Falkuša – Vis
A falkuša is a traditional fishing boat used by fishermen from the town of Komiža. About 7-8 metres in length and 3m across, the falkuša’s distinctive feature also contributes to its name, two removable wooden side strakes called ‘falke’, which protected the boat out in the open sea, and were removed to ease the fishing process. There are a couple of beautifully restored falkušas in Komiža today, available for charter and a chance to relive those voyages of yesteryear.
Betina, near Murter, is another famous home to traditional wooden shipbuilding, in the form of the gajeta from the 18th century. A solid cargo boat with Latin sails, it was used to transport goods to other islands and along the coast. This famous vessel is honoured every year in Betina with an annual wooden ship regatta. There is also a wooden shipbuilding museum in the town, where local families have donated a number of artefacts. The business runs in the families here.
Another famous home of the gajeta is the island of Korčula, whose shipbuilding traditions are thought to date back to Illyrian times, while the earliest written records date back to 1214. No wonder Marco Polo found it so easy to go travelling!
Batana from Rovinj
Batanas are flat-bottomed boats protected by UNESCO due to their longevity and traditional construction method. They can still be seen around Rovinj today. This is the reason why the Batana House Eco Museum was established, but you’ll get to know them best if you take a ride. Or two, three!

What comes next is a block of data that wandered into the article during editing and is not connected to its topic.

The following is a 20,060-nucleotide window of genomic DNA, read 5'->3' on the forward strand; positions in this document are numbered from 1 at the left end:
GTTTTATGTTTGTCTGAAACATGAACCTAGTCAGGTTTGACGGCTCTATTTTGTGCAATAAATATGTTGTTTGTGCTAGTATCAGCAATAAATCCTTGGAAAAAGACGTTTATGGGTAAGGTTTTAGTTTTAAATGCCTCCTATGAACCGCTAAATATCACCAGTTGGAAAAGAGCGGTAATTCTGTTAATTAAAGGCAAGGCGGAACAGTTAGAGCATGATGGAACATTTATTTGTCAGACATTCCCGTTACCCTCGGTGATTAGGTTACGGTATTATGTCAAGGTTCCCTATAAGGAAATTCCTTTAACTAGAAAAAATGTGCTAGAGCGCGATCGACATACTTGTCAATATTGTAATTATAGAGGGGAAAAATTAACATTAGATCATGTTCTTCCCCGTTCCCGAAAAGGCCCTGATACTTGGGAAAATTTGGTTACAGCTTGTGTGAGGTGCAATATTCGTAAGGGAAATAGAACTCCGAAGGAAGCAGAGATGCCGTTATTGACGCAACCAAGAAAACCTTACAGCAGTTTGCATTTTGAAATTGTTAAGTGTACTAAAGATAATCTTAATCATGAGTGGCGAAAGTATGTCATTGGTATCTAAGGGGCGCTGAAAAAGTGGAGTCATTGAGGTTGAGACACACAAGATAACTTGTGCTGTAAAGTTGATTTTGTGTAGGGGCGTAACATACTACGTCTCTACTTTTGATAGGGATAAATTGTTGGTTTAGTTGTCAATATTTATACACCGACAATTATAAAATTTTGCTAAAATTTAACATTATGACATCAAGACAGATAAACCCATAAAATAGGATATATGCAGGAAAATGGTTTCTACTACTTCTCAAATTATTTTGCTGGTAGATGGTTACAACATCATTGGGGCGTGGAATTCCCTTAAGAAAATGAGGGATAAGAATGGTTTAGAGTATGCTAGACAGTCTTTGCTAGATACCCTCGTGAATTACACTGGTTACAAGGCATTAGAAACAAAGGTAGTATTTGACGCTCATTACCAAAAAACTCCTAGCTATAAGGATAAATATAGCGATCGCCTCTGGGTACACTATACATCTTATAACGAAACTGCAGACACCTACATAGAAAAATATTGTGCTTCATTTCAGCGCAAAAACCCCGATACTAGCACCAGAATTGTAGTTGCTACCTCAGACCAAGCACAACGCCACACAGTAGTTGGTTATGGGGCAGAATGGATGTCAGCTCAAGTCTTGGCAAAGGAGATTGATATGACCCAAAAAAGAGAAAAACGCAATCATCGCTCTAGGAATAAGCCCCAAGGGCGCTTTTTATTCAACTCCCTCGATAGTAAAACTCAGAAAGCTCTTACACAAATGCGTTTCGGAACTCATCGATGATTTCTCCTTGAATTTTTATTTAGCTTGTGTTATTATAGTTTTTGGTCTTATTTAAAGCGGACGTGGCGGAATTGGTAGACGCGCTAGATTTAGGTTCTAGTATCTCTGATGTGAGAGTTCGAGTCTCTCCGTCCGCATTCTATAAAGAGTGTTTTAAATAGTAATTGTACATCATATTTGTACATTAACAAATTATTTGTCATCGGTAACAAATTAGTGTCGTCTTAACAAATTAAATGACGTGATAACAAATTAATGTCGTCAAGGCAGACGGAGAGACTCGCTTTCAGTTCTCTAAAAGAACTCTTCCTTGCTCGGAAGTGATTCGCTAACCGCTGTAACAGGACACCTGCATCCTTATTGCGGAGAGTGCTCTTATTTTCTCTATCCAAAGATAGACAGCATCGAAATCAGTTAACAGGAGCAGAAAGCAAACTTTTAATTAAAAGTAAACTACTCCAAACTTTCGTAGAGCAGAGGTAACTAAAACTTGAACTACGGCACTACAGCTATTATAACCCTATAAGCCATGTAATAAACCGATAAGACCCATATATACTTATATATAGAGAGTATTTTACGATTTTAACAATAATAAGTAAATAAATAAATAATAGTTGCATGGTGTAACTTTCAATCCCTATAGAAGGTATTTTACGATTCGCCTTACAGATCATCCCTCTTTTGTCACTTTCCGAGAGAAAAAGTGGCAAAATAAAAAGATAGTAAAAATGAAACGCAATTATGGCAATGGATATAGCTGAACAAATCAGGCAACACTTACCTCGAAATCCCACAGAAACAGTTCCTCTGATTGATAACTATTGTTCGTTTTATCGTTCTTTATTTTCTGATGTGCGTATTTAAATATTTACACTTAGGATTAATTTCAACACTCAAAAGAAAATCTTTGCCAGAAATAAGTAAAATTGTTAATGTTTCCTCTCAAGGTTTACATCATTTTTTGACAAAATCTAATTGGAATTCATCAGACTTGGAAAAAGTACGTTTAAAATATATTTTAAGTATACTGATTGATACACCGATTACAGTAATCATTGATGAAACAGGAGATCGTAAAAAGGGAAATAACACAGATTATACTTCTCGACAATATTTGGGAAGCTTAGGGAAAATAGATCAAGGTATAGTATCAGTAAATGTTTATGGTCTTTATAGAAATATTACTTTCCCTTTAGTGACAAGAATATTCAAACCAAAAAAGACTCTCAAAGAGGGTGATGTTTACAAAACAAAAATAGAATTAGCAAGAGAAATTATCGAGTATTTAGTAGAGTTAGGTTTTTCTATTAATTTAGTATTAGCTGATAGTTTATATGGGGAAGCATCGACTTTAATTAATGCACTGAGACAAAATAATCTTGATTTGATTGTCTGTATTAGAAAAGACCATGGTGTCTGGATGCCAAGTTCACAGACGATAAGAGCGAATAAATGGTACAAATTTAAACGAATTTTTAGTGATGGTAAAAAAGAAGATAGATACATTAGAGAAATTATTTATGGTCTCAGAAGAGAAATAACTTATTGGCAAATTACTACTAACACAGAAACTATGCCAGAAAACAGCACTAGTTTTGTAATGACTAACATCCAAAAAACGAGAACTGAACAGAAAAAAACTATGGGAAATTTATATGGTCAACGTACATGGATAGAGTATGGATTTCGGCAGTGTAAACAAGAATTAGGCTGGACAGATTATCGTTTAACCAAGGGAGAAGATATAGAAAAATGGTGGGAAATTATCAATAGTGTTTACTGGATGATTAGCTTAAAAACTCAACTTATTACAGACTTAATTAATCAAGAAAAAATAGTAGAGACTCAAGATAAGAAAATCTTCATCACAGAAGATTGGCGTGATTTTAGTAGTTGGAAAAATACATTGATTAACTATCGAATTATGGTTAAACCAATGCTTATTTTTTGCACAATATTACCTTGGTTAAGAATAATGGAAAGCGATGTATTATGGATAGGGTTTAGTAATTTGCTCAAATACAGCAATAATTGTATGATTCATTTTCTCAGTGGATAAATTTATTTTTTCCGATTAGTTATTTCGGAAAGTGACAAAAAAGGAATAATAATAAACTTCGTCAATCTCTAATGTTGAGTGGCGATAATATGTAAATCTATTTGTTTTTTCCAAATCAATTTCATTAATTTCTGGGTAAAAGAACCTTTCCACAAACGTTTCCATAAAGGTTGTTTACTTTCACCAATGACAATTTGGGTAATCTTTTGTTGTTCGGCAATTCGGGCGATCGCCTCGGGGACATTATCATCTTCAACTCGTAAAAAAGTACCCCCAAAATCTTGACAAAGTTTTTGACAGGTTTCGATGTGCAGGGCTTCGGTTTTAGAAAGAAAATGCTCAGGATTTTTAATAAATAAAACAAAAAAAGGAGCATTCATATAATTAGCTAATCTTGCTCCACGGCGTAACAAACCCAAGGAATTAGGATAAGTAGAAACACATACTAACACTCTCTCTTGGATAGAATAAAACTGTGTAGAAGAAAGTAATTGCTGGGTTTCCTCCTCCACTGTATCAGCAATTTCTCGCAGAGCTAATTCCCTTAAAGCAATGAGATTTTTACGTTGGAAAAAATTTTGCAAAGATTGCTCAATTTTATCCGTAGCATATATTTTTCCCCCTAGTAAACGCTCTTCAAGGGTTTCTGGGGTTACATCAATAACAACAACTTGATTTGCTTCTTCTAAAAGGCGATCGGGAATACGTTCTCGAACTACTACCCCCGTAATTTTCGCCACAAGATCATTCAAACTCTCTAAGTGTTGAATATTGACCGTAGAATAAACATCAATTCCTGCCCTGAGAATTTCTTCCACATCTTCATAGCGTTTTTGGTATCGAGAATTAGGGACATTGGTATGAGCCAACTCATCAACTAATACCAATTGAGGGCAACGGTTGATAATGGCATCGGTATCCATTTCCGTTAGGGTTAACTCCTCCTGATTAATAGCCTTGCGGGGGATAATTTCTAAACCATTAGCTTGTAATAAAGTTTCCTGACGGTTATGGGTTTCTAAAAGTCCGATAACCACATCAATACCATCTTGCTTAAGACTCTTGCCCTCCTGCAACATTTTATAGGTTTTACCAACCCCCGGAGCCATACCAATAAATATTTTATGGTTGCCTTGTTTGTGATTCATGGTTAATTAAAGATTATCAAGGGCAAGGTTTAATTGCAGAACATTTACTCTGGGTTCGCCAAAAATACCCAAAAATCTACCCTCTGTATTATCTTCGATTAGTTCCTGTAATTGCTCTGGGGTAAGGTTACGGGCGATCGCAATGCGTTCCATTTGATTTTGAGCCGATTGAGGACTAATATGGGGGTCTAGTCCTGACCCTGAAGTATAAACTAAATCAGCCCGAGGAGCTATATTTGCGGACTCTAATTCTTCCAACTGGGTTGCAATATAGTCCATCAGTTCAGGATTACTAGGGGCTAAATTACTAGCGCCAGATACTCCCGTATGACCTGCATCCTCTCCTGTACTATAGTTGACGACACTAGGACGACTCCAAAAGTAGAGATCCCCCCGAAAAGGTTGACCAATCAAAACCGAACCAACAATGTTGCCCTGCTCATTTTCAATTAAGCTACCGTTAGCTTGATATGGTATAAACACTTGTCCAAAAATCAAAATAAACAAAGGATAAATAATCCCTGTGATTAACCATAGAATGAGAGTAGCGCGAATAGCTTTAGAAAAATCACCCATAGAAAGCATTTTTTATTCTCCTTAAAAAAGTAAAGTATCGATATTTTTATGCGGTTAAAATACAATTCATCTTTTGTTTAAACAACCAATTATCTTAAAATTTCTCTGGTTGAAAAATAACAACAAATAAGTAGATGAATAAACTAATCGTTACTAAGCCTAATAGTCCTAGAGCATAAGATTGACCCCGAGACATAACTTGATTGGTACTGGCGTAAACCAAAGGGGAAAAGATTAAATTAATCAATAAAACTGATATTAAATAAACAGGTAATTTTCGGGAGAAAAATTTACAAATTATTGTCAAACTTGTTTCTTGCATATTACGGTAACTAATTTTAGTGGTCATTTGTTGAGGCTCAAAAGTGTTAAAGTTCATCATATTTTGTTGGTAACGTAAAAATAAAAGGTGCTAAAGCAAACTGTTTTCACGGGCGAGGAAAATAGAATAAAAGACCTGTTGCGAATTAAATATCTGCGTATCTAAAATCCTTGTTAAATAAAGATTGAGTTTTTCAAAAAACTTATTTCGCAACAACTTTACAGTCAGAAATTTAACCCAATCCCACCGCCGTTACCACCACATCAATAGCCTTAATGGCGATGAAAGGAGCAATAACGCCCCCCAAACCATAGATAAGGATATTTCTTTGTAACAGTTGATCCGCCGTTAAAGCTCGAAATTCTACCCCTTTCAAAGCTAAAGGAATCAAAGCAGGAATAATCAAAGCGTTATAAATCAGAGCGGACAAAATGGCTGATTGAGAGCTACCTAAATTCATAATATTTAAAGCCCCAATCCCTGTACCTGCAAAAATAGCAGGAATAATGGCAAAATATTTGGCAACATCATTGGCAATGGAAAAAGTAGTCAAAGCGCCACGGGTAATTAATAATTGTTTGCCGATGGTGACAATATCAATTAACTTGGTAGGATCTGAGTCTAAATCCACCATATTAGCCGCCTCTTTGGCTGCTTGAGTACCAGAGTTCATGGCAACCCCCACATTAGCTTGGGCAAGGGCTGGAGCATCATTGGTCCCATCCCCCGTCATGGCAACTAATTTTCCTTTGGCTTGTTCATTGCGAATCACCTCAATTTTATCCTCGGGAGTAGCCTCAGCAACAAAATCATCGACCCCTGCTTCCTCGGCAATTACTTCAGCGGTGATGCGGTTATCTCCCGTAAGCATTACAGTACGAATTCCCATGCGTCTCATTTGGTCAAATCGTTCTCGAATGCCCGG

Also known as Brazzera, these typically single mast sailing boats are the most common on the Adriatic coast. They were so popular that the Austro-Hungarian fleet register had 800 of them listed from Dalmatia to Istria. There is debate about the origins of the name, which some claim is derived from origins on Brač, while others say the name refers to the use of oars using manual power (in Italian “Forza di braccia”). The most important truth is that they are a delight to see!
Condura Croatica (Nin)
With its famous saltpans and the world’s smallest cathedral, Nin has plenty to offer tourists, including its own boating heritage. The Condura Croatica fleet had their heyday in the 11th century, and it was rumoured that King Tomislav had some 20,000 rowers on Conduras at his disposal in Nin. You can visit one of these at the Museum of Nin Antiquities.
Widely used throughout the entire Adriatic region, the Leut was both a fishing boat and a coastal freighter, with a speciality for bluefish fishing and the use of the ‘trat’, a net attached to the stern which was pulled out of the sea at the appropriate moment.
Once the mainstay of coastal shipping, this wooden freight ship dates back to the 15th century when it was used as a Dalmatian-Venetian merchant vessel, taking its name from ‘trabacca’ or tent, after the boat’s sails. Slow, reliable, and made of oak and larch, a typical trabakul was 20 metres in length, had two masts and a large rudder, and a crew of 10-20 ‘trabaccolos’.
The best ship of its era, the Dubrovnik Galijun’s (English galleon) prime time coincided with the golden age of Dubrovnik, from the 16th – 18th centuries. Solidly built and extremely flexible, the Galijun was used for long merchant voyages, as well as a warship when required. An essential part of the Dubrovnik fleet, which brought such wealth to the city.
The largest sailing vessel in Dubrovnik from the 14th – 17th centuries, the Dubrovnik Karaka was used mostly for cargo, and was a sign of the quality of Dubrovnik shipbuilding. The city had a booming shipbuilding industry of karakas and galleons, with the name ‘Argosy’ becoming synonymous with a quality trading vessel, even being referred to by Shakespeare in The Merchant of Venice. A boat, Dubrovnik, and Shakespeare? This just screams romance!